January 2014

A Meliora Message

Throughout January, you start to hear statistics like “a quarter of New Year’s resolutions don’t last through the first week” or that “only half last until the Fourth of July.” On the surface, that isn’t entirely encouraging. But there is a bright side.

Experts say to set realistic goals and make them measurable to achieve the best success.

Our resolution to make the University “ever better” has lasted for years and is still going strong. The Meliora Challenge has achieved great success because our goals, while lofty, have been realistic and measurable. We are continually moving closer to realizing our goal of $1.2 billion, but there remains work to be done—and we must be resolute.

As we move forward with the Campaign, let’s look beyond numbers to how we are making a difference. According to, the eighth most popular resolution is to “help others achieve their dreams.” And as Joel Seligman pointed out when we gathered to celebrate reaching the $1 billion Campaign milestone, “When we started the Campaign, we realized that it’s not about the dollars. Dollars enable you. The Campaign is about touching people’s lives.”

In light of that, maybe resolutions aren’t so discouraging after all.


Prince Gift Breathes Life
into Athletic Facilities

Brian Prince '86, '89S (MBA) with his family at the gift announcement in the Palestra

On January 17, the Louis Alexander Palestra was alive with men’s basketball action. After trailing for more than 35 minutes of the game, the Yellowjackets had worked their way to a three-point lead against the Case Western Spartans.

With less than three seconds on the clock, Case Western attempted an inbound pass; Rochester’s Dylan Peretz ’16 intercepted. Game over. The crowd was instantly on its feet in celebration, a moment highlighted by a sea of white t-shirts that read “Meet me at Prince.”

The “Prince” on the t-shirts was referring to a new multimillion-dollar project for the University’s outdoor athletic facilities, including Fauver Stadium. President Joel Seligman made the announcement during halftime and, with director of Athletics and Recreation George VanderZwaag, recognized Brian Prince ’86, ’89S (MBA), whose lead gift will enable significant renovation and expansion to the facilities over the next several years.

“Brian is a passionate alumnus and supporter of the University with a strong sense of dedication to our student-athletes,” said Seligman. “We are tremendously grateful to him for his gift, which will benefit our student-athletes, as well as our entire University community, with modern and attractive upgrades to our outdoor athletic facilities.”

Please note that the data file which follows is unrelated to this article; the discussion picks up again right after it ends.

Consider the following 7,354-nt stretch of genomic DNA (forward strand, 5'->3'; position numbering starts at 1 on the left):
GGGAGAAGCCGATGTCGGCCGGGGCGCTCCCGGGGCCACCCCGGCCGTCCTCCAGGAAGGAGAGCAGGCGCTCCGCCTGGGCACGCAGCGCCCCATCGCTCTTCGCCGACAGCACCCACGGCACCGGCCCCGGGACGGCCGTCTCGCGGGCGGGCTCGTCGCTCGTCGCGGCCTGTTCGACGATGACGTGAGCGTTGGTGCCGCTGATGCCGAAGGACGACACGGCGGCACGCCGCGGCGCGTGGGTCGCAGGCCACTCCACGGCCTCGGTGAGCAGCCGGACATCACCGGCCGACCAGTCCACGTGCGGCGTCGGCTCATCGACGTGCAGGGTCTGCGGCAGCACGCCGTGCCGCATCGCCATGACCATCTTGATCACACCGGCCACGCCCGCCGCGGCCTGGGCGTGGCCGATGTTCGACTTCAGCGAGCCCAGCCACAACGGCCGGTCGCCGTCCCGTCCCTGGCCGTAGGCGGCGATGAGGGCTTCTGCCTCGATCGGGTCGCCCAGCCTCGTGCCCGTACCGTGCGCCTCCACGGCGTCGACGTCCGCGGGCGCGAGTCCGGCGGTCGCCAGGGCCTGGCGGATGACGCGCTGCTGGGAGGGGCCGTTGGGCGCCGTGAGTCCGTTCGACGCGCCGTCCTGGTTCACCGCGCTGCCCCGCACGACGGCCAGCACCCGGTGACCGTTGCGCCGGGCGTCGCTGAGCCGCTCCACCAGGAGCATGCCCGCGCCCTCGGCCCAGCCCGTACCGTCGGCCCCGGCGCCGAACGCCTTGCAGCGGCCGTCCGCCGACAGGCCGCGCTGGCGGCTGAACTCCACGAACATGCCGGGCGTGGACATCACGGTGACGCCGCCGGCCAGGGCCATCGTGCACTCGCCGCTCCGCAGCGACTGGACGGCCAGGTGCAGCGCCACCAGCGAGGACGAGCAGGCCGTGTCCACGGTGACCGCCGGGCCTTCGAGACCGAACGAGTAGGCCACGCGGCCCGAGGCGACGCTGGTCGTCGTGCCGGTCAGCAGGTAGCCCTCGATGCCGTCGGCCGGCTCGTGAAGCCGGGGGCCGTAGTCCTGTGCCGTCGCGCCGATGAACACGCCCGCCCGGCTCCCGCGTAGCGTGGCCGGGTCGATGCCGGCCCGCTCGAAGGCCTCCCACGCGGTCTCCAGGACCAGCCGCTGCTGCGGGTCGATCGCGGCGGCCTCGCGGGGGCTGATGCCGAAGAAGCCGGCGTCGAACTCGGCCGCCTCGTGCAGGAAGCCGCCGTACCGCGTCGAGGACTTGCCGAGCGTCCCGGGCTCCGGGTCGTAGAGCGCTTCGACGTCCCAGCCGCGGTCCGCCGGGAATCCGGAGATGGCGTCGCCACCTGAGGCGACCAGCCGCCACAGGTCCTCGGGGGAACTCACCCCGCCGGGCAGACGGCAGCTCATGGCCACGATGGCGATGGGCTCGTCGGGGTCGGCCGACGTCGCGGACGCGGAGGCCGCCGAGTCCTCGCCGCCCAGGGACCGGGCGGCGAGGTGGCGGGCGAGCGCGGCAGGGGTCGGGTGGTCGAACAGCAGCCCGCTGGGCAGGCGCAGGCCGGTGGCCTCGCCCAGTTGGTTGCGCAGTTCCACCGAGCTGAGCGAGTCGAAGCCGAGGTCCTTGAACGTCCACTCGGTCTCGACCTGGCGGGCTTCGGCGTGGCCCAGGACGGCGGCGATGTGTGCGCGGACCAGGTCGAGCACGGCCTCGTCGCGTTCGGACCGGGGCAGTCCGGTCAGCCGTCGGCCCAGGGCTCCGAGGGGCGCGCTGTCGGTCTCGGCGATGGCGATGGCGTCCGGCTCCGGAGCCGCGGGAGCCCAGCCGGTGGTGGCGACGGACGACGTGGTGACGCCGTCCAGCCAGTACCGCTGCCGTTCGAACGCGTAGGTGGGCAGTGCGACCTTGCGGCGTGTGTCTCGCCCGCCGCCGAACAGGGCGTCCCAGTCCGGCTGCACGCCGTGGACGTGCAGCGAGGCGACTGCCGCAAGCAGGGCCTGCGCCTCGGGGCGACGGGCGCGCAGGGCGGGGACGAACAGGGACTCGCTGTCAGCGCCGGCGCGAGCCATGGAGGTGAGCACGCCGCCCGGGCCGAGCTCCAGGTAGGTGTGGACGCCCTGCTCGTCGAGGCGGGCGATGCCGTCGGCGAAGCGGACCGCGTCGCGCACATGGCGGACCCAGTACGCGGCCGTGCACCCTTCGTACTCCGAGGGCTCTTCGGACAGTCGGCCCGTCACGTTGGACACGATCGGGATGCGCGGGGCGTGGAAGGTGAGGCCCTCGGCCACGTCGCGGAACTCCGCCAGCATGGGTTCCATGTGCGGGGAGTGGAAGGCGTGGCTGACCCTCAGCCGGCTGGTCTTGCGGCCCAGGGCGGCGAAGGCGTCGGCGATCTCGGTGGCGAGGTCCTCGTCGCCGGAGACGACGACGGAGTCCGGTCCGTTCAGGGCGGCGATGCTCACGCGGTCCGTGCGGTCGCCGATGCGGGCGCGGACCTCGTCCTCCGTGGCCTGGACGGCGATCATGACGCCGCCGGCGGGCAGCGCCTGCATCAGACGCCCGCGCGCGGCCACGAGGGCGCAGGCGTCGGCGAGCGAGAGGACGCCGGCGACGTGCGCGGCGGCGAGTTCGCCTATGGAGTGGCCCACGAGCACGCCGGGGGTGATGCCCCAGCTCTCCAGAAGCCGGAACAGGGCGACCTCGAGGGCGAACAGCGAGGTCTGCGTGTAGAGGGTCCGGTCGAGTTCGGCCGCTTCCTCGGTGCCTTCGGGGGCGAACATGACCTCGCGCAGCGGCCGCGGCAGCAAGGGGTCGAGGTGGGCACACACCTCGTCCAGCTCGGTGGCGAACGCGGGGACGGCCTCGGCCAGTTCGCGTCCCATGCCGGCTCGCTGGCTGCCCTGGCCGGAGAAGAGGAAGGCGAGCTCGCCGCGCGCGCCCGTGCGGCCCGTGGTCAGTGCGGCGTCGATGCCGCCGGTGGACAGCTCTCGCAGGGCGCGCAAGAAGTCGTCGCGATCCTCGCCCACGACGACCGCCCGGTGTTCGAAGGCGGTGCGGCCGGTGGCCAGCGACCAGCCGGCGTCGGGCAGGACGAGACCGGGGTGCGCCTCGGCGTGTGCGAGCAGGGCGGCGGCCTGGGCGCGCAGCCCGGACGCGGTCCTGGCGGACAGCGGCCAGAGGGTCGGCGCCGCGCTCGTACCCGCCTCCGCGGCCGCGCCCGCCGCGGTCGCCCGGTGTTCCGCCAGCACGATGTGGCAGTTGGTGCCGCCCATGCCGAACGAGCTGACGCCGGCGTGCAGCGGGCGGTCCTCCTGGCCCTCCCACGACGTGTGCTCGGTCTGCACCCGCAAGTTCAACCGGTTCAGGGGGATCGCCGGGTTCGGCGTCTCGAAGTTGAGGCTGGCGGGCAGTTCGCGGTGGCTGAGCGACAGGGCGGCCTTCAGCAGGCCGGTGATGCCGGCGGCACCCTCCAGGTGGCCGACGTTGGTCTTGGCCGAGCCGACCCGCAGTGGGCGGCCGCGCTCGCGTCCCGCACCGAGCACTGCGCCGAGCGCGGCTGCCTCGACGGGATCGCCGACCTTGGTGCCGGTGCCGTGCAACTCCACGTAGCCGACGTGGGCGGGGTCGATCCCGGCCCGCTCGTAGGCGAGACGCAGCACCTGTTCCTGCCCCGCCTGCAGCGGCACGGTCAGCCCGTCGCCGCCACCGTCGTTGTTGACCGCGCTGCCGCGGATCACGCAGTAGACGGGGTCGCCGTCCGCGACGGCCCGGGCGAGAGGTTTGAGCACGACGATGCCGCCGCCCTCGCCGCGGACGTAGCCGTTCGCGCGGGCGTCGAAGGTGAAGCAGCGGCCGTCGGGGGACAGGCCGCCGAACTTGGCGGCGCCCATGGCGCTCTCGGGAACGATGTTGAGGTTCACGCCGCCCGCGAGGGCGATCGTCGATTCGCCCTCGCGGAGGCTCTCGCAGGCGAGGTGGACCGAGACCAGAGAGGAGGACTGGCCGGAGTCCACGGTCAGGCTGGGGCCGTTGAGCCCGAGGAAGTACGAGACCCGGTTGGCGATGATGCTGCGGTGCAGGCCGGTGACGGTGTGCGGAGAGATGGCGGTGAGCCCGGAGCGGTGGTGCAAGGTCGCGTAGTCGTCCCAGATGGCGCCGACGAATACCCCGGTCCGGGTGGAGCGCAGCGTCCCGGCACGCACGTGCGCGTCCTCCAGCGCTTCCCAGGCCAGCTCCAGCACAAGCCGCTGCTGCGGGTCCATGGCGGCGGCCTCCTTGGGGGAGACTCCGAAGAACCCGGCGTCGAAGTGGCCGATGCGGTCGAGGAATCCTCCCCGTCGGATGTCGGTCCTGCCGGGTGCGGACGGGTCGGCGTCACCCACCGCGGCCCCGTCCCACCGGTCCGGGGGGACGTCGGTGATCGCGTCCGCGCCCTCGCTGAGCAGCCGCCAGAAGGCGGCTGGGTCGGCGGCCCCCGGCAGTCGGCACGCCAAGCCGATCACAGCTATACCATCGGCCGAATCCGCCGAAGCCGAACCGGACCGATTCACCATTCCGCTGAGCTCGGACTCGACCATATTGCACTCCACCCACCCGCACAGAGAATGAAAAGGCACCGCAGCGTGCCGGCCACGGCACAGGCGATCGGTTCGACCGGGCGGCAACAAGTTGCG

Initial construction is expected to begin this summer and will include infrastructure and landscaping improvements to the Brian F. Prince Athletic Complex, which encompasses Fauver Stadium and the baseball field area; the Lyman Outdoor Tennis Center; and the north field practice area. New brick and rail fencing and pilasters will outline the complex and heighten its visual appeal. Brian, president and chief executive officer of ORIX USA Corporation, made the gift in honor of his parents, Richard J. and Christine L. Prince, who were present for the announcement.

“I believe that athletics, whether varsity, intramural or recreational, are an important component of University life,” said Brian, who was recruited to the University's men's soccer program in 1982 and became team captain. “I am pleased to support the University's continued tradition of exemplary commitment to the educational value of athletics.”

Brian's longstanding philanthropy can be seen across the University. In 2003, he established the Prince Family Endowment for Men's Soccer in appreciation of his experiences and leadership opportunities as a student-athlete. Prince has also made a generous commitment to create the Prince Family Open Society Fund, which promotes democratic principles and open markets. Other areas he has supported include the Mary M. Parkes Asthma Center, the Eastman School of Music, the Alpha Delta Phi fraternity, the Jeremy L. Glick Scholarship Fund, and fellowships and research at the Simon Business School.